Your choice of cookware is an important decision. As a general rule of thumb, you will want to familiarize yourself with the tools you use in your kitchen.
However, knowing how to use them is not enough. In this post, I’ll be discussing brass cookware…
Also Read: Difference Between Fridge And Refrigerator: In Detail
Is Cooking With Brass Cookware Safe?
No, it is not safe to cook with brass utensils…
This is due to the reactions that occur when brass is subjected to high levels of heat, including excessive leaching of zinc in food, the release of zinc oxide fumes, and the development of a corrosive patina (tarnish).
Here’s the catch,
However, you can store food in brass containers. Using brass containers is better than using plastic containers.
The freshness and aroma of masalas stored in brass jars cannot be sustained in plastic containers.
Brass preserves the quality of our masalas, food products, pickles, etc. Investing in brass or copper jars may cost you more dollars, but they are sure to last a lifetime than plastics.
Think before blindly following traditional ways of cooking!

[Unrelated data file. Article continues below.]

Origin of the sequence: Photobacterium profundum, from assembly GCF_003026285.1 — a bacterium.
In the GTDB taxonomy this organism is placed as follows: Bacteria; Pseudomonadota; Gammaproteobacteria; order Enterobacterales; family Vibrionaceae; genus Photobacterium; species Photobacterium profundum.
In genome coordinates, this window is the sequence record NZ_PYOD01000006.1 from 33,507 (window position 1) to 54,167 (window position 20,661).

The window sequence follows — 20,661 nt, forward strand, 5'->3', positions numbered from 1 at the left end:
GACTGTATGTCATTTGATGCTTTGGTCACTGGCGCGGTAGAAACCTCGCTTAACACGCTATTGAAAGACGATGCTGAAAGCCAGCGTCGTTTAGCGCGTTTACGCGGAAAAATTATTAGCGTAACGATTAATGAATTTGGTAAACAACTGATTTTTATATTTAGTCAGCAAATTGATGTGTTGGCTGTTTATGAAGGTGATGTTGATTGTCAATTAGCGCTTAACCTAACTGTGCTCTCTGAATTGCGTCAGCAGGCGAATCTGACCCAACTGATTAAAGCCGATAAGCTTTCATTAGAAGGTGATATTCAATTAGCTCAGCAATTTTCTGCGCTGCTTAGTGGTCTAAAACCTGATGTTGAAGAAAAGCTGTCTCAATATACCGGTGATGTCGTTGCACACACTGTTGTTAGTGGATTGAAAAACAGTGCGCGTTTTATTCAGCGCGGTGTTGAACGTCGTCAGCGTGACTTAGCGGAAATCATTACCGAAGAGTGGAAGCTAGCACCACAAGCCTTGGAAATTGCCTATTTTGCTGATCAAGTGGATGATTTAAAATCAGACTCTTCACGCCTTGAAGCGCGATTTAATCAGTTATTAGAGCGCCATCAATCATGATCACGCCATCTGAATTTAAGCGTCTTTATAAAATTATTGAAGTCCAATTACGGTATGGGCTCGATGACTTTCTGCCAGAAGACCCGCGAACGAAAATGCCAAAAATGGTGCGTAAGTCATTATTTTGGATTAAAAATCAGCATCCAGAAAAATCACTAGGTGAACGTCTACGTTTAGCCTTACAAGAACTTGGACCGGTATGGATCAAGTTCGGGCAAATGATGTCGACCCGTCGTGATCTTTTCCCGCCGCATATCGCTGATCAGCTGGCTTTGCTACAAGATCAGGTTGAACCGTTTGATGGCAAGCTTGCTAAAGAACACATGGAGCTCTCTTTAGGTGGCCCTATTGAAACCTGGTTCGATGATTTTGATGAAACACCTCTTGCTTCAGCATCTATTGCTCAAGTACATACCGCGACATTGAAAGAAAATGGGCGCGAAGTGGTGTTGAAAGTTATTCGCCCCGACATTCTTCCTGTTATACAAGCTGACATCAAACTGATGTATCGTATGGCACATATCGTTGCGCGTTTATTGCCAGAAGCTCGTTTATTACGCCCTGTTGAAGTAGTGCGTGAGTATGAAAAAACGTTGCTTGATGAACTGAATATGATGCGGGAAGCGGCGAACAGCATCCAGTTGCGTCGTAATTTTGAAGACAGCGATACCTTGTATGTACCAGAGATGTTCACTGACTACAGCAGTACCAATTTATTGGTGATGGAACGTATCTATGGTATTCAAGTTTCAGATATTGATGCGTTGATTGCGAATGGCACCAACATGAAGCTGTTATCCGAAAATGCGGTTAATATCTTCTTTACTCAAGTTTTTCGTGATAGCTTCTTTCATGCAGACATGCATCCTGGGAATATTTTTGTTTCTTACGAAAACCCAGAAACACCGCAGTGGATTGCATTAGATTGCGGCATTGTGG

You must have seen your grandmother cook with brass kitchen utensils, which were literally so heavy that lifting them was a big task!
In fact, it was a common belief that cooking and eating on brass plates was beneficial to health.
However, eating with brass utensils was not that harmful compared to cooking. Brass reacts easily with salt and acidic foods when heated.
Therefore, cooking in such utensils should be avoided.
Why Can’t You Cook With Brass?
Now since brass is a commonly used metal for a wide range of industries, it would only make sense for it to be used in cookware.
After all, the alloy can also successfully transfer heat without much trouble, as it is highly conductive. On paper, at least, it seems like a good choice.
However, once we dig deeper, it will become clear why you should avoid brass cookware at all costs.
These are the reasons why not to use brass cookware:
1. Overexposure to Zinc